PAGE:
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Maybe I should have broiled them a little bit.

Revisiting the quiche

I already talked about this quiche before, back when this blog was beginning. As a matter of fact, it just hit me that I’ve been writing my cooking adventures for the past four months! To be honest, I thought I would get bored by the end of the second week, but having this challenging me to cook something different everyday has been both thrilling and scary, and enough to keep me going.

Not just that, but it’s changed me. When I was younger, I used to frown at some food just because it looked weird or because I didn’t fancy eating it. If I visited a restaurant I would stick to dishes I knew, denying myself the opportunity to try new stuff. When I attempted to cook, I would just breeze through prepackaged food and not pay any attention to details.

Now I am willing to try everything on the menu, as long as it keeps within certain primal limits (I don’t eat corn, I ask about the oils, but rice is free game when I’m at a restaurant). I am more daring when I have to cook a rare cut, and liver has become one of my signature dishes. Now that I cook, I think about what I want to do, and what are the steps involved.

I’m still a survivor of the kitchen. I mostly read cookbooks and try to replicate the recipes, but every once in a while I have to come up with something out of my sleeve. I’ve started reading books on cooking theory like the good nerd I am, but I’m still far away from accomplishing anything good from scratch. Nevertheless, now I am capable of spotting my own mistakes, and I learn from them.

This quiche is simple, but it requires a bit of mise-en-place. You need shredded zucchini, and for that a food processor works best. Chopped onions, butter and sausage, all prepped when the oven is preheating to 350F. With all ready to go, it takes less than ten minutes: the amount of time it takes to sautee the zucchini in butter and the sausage in coconut oil, just until cooked. Then mix everything together with the beaten eggs and stick it in the oven.

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Yeah, I repeat recipes every once in a while. It is practice what makes perfect. Recipe from The Primal Blueprint Cookbook.

Michael Ruhlman’s Six – What came first?

No, I haven’t forgotten rules four (onions) and five (acid). It’s just that my logistics (fine, my lack of organization) dictated that I worked with eggs first.
Eggs are the swiss blade of cooking. They can be a foundation (cakes, custards), a compliment (sauces, mayonnaise), a work of art (souffle) or a complete meal in themselves. So it is understandable that Ruhlman dedicated a whole chapter to them. He spends a lot of time talking about the multiple uses of eggs -particularly for custards.
Scrambled eggs are NOT my specialty. That would be the frittatta, since all I need for that is a broiler, a cast iron pan and whatever I find in my kitchen. Scrambled eggs, on the other hand, are a subject of eternal debate between my american friends and I, since I prefer to scramble them in the pan, while they prefer to scramble them in a bowl and then curd them in the pan. Being an american, Ruhlman follows the latter and I decided to follow the recipe.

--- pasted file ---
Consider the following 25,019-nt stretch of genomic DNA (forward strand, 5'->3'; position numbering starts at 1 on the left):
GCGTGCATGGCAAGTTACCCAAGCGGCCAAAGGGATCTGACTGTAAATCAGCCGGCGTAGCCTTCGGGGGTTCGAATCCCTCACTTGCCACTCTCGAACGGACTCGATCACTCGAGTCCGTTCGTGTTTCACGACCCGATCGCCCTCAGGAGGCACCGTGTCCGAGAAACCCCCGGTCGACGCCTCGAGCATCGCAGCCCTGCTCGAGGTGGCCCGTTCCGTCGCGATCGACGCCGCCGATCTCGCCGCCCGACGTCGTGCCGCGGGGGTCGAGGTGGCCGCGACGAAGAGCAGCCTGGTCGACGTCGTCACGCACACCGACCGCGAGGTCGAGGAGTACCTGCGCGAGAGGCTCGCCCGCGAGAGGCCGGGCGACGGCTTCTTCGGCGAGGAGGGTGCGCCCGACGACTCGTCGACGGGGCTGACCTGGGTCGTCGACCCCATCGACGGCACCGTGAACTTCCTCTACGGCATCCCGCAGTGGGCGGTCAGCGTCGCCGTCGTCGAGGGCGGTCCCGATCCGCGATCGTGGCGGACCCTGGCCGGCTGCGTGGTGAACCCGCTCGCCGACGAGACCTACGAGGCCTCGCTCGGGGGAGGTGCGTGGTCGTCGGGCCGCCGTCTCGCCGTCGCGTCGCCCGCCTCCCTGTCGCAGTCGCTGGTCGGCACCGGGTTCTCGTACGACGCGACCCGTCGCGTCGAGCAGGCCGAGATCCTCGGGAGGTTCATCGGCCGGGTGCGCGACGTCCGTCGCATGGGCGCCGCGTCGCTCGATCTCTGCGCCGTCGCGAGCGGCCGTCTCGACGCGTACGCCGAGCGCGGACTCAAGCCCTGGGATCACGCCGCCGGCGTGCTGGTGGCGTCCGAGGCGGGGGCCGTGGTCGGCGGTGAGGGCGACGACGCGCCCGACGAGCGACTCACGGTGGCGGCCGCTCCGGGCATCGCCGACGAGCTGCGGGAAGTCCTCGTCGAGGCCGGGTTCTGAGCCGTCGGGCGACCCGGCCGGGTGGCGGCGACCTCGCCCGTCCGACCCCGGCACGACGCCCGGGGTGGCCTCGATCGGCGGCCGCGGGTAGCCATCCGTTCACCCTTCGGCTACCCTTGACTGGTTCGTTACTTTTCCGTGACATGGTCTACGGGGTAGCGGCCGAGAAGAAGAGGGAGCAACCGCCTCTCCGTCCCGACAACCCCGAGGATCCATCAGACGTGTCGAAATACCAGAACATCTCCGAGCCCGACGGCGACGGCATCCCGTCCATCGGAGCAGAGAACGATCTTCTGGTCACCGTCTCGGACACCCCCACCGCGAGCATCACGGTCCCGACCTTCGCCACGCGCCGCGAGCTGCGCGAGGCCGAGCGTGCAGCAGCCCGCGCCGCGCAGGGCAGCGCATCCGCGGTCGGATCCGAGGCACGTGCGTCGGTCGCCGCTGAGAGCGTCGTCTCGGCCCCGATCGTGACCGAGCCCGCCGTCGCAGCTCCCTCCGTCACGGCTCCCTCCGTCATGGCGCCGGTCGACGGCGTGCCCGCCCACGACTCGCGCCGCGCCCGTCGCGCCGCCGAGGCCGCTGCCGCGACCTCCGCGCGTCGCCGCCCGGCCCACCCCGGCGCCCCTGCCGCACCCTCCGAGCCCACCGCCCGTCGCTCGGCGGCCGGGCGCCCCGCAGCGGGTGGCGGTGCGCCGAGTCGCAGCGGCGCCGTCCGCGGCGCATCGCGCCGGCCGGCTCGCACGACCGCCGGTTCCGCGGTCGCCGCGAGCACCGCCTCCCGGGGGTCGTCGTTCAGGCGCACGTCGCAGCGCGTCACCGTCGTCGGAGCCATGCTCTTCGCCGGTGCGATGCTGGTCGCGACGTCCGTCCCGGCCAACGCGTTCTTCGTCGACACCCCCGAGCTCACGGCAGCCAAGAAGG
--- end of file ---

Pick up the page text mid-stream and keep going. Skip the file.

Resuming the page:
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Eggs in a double boiler is probably one of the things I would have NEVER thought to do. So I sliced some chives, opened the goat cheese, beat the eggs until uniform and waited for the water to boil.

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First some butter, then the eggs, then… wait? Even though the water was boiling and the inside pan was hot the eggs took a LONG time to cook. Really long time. At some point I gave up, moved it to the stove, added the goat cheese immediately and prayed to God it would work. It did, but of course some of it stuck to the pan.

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Chives and more goat cheese for garnish. They tasted like heaven, or what heaven would taste like were it made of eggs and goat cheese.

Vampire needs

So someone turned off the furnace here in Boulder. Finally! However, no snow. But the weather called for soups and stews, and I decided to do a Transylvanian one!

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Like always, getting everything in place at the beginning is the most important thing. And with a dish like this, that uses a lot of stuff it’s better to have everything ready before you start putting it all together, and then putting them away one by one. The ingredients for this beauty were bacon, onions, garlic, cabbage, paprika, pepper, tomatoes, chicken stock and sausage.

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Like always, first the bacon to render the lard. I always add a bit of other fat (in this case, coconut oil) to prevent the bacon from sticking to the bottom of the pan.

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I then put the onions until translucent, and then garlic. This is when you bring down the heat in order to avoid burning the garlic.

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Cabbage with spices, and make sure it is evenly coated with the rendered fat so it can start wilting.

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Five minutes later, you add the tomatoes and stock, and let it boil for forty-five minutes. Then you add the sausage and let it cook through.

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Warm, hearthy, comforting soup. And looking blood red, you could fool your personal vampire. No sparkles, please!
Recipe from The Primal Blueprint Cookbook.